de Moivre worked out a brilliant and beautiful way to solve complex equations.
If you for example have z3= 1 and you want to find all real and complex z that satisfy this equation. i is just a complex number written in rectangular form; z = 1 + i * 0 = cos(µ) + i sin(µ) . If you remember your specific angles for sine and cosine you want an angle that gets cosine(µ) = 0 and sine(µ)=1 so µ = 0+ 2nπ. Now, the + 2nπ is especially important for reasons you should see soon.
Rewrite i in euler form 1 = ei * (0 + 2nπ) = z3. Now, if we take the cube root of both sides, that will be the same as taking it to the power of 1/3.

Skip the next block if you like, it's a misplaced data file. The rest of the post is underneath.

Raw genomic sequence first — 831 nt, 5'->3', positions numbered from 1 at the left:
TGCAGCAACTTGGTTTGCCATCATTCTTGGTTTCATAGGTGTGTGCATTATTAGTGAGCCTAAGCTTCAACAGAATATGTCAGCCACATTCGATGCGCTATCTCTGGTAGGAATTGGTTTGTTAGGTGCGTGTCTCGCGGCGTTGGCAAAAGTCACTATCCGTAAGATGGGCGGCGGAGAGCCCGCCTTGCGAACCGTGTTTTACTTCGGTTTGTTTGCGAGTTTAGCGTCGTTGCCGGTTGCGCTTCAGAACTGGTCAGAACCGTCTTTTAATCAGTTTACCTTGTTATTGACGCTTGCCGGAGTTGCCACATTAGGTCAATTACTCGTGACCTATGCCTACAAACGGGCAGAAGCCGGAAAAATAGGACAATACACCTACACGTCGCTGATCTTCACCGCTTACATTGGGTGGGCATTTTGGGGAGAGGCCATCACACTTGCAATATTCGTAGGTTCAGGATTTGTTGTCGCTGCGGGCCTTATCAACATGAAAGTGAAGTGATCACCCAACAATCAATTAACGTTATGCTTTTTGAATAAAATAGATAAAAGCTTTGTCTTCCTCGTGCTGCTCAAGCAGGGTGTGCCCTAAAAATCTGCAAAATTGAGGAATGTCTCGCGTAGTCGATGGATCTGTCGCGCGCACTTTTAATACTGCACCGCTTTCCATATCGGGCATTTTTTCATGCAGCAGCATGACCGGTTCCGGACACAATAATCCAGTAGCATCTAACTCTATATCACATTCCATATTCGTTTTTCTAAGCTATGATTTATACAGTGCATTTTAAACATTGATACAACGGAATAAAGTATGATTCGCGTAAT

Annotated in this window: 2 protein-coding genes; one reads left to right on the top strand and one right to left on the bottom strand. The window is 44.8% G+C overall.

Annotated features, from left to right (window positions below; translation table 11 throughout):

Remember your power rules: (ab)c = ab * c. This will give you z = ei(0+n2π)/3. This is where the + 2nπ gets really important. If not, the answer would just be one. Put in the different values for n (n=0, n=1, n=2, etc) gives you your different angles. Plug them on your Argand diagram, and you get three different solutions:
z0 = 1 ; z1 = ei 2π/3 and z2 = ei 4π/3.
Hope it helped. If not, well take it in the session